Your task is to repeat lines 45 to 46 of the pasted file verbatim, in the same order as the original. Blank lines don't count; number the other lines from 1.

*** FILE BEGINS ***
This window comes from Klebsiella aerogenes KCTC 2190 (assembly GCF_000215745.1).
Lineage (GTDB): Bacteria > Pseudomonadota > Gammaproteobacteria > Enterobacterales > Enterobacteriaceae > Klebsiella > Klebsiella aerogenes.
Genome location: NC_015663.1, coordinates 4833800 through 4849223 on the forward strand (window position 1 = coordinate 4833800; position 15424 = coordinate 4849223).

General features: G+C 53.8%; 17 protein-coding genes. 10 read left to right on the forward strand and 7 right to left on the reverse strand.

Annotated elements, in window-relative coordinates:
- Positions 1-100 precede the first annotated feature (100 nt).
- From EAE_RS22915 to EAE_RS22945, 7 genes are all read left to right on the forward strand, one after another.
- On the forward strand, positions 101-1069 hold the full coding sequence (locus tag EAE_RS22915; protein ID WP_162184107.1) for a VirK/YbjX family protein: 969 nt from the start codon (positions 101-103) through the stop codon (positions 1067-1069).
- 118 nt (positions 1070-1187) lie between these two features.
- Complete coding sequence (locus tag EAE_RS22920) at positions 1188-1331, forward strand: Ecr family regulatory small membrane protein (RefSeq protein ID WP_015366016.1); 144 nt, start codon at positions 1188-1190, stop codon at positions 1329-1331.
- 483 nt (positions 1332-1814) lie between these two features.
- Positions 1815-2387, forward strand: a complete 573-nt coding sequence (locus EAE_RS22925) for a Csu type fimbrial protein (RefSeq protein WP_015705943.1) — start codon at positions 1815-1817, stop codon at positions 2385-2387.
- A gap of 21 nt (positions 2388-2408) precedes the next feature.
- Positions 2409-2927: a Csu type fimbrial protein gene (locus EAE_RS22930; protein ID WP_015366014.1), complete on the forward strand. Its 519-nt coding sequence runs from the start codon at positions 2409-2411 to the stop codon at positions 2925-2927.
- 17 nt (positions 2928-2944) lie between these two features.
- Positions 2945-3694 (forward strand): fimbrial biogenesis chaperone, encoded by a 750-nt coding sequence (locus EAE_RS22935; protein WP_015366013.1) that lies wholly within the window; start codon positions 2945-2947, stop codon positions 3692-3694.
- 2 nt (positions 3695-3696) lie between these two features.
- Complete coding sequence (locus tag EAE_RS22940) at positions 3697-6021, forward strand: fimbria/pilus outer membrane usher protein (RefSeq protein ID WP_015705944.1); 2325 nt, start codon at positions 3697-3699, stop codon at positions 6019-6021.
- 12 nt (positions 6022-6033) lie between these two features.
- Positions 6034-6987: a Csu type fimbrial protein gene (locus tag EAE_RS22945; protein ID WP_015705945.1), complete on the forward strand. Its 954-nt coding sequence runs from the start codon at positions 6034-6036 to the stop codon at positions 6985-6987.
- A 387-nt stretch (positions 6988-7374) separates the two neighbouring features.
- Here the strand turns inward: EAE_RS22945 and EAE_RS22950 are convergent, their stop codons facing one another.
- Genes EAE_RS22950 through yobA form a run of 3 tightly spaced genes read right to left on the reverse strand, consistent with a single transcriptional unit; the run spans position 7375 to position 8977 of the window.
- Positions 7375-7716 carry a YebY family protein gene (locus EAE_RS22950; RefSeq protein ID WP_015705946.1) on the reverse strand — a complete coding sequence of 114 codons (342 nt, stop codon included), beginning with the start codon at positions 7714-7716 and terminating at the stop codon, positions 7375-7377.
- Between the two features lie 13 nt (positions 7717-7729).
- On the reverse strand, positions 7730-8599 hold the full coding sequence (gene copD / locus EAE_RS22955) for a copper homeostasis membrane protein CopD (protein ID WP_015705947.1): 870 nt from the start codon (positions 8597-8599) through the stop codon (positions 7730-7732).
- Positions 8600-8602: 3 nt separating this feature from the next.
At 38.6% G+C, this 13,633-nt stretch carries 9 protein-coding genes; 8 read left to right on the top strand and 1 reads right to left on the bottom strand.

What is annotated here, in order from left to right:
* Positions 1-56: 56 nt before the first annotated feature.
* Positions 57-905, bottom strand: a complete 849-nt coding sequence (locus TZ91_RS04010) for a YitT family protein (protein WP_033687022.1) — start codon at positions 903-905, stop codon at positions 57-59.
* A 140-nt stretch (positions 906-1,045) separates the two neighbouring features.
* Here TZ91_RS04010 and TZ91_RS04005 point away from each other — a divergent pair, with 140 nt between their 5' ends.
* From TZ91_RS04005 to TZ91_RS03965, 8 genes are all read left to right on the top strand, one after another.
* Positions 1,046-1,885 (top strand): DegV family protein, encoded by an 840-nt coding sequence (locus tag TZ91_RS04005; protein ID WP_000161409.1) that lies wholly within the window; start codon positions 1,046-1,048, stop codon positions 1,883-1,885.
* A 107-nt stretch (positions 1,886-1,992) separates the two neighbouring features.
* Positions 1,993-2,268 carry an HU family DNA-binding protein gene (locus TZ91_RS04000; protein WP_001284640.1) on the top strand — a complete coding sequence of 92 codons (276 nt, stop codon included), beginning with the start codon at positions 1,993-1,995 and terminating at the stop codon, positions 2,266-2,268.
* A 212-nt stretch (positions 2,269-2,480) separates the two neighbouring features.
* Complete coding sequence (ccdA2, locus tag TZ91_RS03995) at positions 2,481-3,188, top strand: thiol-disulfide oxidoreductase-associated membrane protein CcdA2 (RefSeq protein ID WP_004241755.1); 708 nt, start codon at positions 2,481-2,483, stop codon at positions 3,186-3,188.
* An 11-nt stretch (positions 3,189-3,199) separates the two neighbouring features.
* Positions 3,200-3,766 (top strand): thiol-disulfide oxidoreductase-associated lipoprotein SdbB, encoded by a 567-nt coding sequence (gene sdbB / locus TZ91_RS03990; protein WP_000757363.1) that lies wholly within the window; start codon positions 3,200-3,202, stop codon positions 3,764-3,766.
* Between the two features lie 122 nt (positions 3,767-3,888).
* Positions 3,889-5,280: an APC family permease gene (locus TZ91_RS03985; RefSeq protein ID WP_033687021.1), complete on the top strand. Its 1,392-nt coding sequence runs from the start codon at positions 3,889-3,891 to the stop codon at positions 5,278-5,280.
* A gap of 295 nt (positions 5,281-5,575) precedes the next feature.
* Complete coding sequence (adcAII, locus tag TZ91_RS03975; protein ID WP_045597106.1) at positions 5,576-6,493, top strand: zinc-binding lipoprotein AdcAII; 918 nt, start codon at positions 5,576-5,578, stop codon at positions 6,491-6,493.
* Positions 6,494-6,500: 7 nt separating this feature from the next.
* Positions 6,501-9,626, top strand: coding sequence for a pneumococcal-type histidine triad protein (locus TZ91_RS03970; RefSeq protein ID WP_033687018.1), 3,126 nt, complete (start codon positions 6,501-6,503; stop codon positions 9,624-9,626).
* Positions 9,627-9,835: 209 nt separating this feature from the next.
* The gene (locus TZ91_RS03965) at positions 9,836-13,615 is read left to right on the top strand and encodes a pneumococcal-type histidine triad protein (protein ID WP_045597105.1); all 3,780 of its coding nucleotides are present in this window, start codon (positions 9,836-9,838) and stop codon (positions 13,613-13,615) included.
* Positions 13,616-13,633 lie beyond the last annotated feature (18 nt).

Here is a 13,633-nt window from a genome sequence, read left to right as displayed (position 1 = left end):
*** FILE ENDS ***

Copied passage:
* Complete coding sequence (adcAII, locus tag TZ91_RS03975; protein ID WP_045597106.1) at positions 5,576-6,493, top strand: zinc-binding lipoprotein AdcAII; 918 nt, start codon at positions 5,576-5,578, stop codon at positions 6,491-6,493.
* Positions 6,494-6,500: 7 nt separating this feature from the next.